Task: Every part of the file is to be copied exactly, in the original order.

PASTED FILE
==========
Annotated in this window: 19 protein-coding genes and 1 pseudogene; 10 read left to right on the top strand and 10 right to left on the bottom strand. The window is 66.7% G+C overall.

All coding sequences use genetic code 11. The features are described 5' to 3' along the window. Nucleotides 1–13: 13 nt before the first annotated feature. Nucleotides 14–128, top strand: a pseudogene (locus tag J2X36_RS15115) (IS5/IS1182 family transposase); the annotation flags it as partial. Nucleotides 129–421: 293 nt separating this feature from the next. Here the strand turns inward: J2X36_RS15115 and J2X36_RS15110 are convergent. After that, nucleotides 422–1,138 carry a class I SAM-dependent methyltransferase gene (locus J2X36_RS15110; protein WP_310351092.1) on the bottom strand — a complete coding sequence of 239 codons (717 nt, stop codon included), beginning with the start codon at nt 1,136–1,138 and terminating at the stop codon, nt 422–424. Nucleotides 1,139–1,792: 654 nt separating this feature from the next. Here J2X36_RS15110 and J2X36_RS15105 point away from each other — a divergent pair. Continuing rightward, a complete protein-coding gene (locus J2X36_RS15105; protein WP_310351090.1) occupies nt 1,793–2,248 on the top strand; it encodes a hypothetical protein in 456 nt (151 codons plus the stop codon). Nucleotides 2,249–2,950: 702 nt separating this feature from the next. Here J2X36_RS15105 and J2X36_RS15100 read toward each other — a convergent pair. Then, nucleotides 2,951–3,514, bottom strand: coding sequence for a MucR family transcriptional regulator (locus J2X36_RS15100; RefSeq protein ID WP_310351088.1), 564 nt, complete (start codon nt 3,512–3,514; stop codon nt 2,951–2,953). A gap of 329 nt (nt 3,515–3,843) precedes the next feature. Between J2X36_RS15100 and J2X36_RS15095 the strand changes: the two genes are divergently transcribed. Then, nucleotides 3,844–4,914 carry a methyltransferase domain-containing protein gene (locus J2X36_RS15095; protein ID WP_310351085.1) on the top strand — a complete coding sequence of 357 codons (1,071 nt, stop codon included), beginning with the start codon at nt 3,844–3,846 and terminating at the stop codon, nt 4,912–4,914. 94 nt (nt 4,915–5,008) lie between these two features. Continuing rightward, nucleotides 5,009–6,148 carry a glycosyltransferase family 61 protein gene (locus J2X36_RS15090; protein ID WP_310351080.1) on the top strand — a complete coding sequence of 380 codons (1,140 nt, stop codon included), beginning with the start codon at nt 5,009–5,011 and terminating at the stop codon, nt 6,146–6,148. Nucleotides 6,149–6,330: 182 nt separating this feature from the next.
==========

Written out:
Annotated in this window: 19 protein-coding genes and 1 pseudogene; 10 read left to right on the top strand and 10 right to left on the bottom strand. The window is 66.7% G+C overall.

All coding sequences use genetic code 11. The features are described 5' to 3' along the window. Nucleotides 1–13: 13 nt before the first annotated feature. Nucleotides 14–128, top strand: a pseudogene (locus tag J2X36_RS15115) (IS5/IS1182 family transposase); the annotation flags it as partial. Nucleotides 129–421: 293 nt separating this feature from the next. Here the strand turns inward: J2X36_RS15115 and J2X36_RS15110 are convergent. After that, nucleotides 422–1,138 carry a class I SAM-dependent methyltransferase gene (locus J2X36_RS15110; protein WP_310351092.1) on the bottom strand — a complete coding sequence of 239 codons (717 nt, stop codon included), beginning with the start codon at nt 1,136–1,138 and terminating at the stop codon, nt 422–424. Nucleotides 1,139–1,792: 654 nt separating this feature from the next. Here J2X36_RS15110 and J2X36_RS15105 point away from each other — a divergent pair. Continuing rightward, a complete protein-coding gene (locus J2X36_RS15105; protein WP_310351090.1) occupies nt 1,793–2,248 on the top strand; it encodes a hypothetical protein in 456 nt (151 codons plus the stop codon). Nucleotides 2,249–2,950: 702 nt separating this feature from the next. Here J2X36_RS15105 and J2X36_RS15100 read toward each other — a convergent pair. Then, nucleotides 2,951–3,514, bottom strand: coding sequence for a MucR family transcriptional regulator (locus J2X36_RS15100; RefSeq protein ID WP_310351088.1), 564 nt, complete (start codon nt 3,512–3,514; stop codon nt 2,951–2,953). A gap of 329 nt (nt 3,515–3,843) precedes the next feature. Between J2X36_RS15100 and J2X36_RS15095 the strand changes: the two genes are divergently transcribed. Then, nucleotides 3,844–4,914 carry a methyltransferase domain-containing protein gene (locus J2X36_RS15095; protein ID WP_310351085.1) on the top strand — a complete coding sequence of 357 codons (1,071 nt, stop codon included), beginning with the start codon at nt 3,844–3,846 and terminating at the stop codon, nt 4,912–4,914. 94 nt (nt 4,915–5,008) lie between these two features. Continuing rightward, nucleotides 5,009–6,148 carry a glycosyltransferase family 61 protein gene (locus J2X36_RS15090; protein ID WP_310351080.1) on the top strand — a complete coding sequence of 380 codons (1,140 nt, stop codon included), beginning with the start codon at nt 5,009–5,011 and terminating at the stop codon, nt 6,146–6,148. Nucleotides 6,149–6,330: 182 nt separating this feature from the next.